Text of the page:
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Two-faced solar cells boost yields by up to 50 percent

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July 3, 2012

Two-faced solar cells boost yields by up to 50 percent

Two-faced solar cells boost yields by up to 50 percent

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Israeli photovoltaics developer bSolar has developed a double-sided solar cell it claims can boost the energy yields of solar panels by up to 50 percent when installed vertically, or by between 10 and 30 percent in more typical installations. The "bifacial" cells rely on a back surface field (BSF) of boron rather than aluminum, which bSolar claims not only allows for an open rear face but also increases the efficiency at the front of the solar panel.

Back surface fields are effectively a barrier which reduces the electron-electron hole recombination at the surface, enhancing a solar cells overall efficiency. Unlike traditional aluminum BSFs, bSolar's is translucent, allowing more light into the cell.

It makes intuitive sense that a two-faced solar panel (if you'll pardon the expression) installed in an upright position could conceivably boost efficiency by 50 percent, provided both sides a receive the same amount of light.

Two-faced solar cells boost yields by up to 50 percent

More interesting is that bSolar claims up to 30 percent higher energy yields in more typical installations, by which it means ground or roof-mounted panels angled roughly perpendicular to the sun. In this scenario, the rear surface of the panel is essentially harvesting bonus light reflected from the ground or roof.

The bonus yield will inevitably be effected by the reflectivity of the surface (so, yet another reason for white rooftops) and the density of surrounding obstructions including other solar panels.

bSolar has struck deals with panel manufacturers including solar AG, asola Solarpower GmbH, Solar-Fabrik AG, SI-Modules GmbH and Solarnova Produktions-und Vertriebs GmbH. It recently announced that panels equipped with its bifacial cells would be used in a 730 kW installation by TSBM in Nasukarasuyama, Japan.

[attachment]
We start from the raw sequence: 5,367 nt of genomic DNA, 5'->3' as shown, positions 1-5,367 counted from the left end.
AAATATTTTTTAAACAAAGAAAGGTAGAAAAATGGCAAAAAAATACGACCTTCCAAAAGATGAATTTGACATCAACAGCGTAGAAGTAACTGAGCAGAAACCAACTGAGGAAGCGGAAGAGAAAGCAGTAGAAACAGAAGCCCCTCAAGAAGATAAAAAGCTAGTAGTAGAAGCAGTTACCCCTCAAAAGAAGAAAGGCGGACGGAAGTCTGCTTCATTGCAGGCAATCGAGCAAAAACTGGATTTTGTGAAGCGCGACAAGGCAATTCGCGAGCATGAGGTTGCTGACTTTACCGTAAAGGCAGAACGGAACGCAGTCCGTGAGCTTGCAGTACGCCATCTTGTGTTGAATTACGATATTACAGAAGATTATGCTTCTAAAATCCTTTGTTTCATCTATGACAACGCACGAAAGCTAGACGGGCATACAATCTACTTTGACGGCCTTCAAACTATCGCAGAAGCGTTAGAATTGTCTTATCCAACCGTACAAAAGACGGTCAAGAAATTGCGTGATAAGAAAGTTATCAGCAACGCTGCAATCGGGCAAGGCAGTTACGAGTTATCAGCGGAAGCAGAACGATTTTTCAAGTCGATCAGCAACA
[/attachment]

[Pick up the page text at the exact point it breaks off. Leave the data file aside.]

Source: bSolar, via GigaOM

About the Author
James Holloway James lives in East London where he punctuates endless tea drinking with freelance writing and meteorological angst. Unlocking Every Extend Extra Extreme’s “Master of Extreme” achievement was the fourth proudest moment of his life.   All articles by James Holloway
6 Comments

Put reflective foil on the roof to direct the rays. Even another wall of reflective foil to get all the way under.

zekegri
3rd July, 2012 @ 12:01 pm PDT

I dont' think reflective foil would really be beneficial High gloss white will reflect enough light.. The real problem the hotter the cell gets the less efficient it is and faster it fatigues.. In cooler climates this could useful.

Michael Mantion
3rd July, 2012 @ 05:27 pm PDT

Foil or mylar works great and is cheap. Google search "Tonchev" and look at his data - if you don't overheat the panels and lose efficiency then it is a cheap return - especially in winter...

SamD
3rd July, 2012 @ 06:33 pm PDT

bi facial has been done, although production has been held up.

Sliver cells as developed by the ANU, and to be commercialised by Transform Solar, a joint venture of Micron (USA) and Origin Energy (Australia).

http://www.transformsolar.com/

As the name 'sliver' suggests, they are very economical with the amount of silicon they use.

Given the current glut of Chinese panels, I'm not sure if the US factory will ever get going.

Gannet
4th July, 2012 @ 03:08 am PDT

In the years to come, resale value and recycling incentives of older panels will be more important in panel ownership. These type of panels will have higher resale value and make it easier to trade up.

Gary Richardson
4th July, 2012 @ 11:34 am PDT

I am getting so sick and tired of the numbers game played by all these developers; they are becoming “Snake-Oil Salesmen.” Nowhere does it say what the efficiency of the panels are! If the efficiency is say 10%, then telling me that mounting it upright get 50% more efficiency still leaves me less efficient than the industry leaders that are around 21% (outside of laboratory prototypes).

I’m not one for “Government intrusion” but just like the Auto Industry has MPG numbers; the Solar Industry needs to mandate efficiency numbers. This would give the average consumers the knowledge to spend their money wisely and at the same time get rid of the rift-raft developers and focus the R&D dollars on increased efficiency and lower cost.

kelvint63
5th July, 2012 @ 09:23 am PDT
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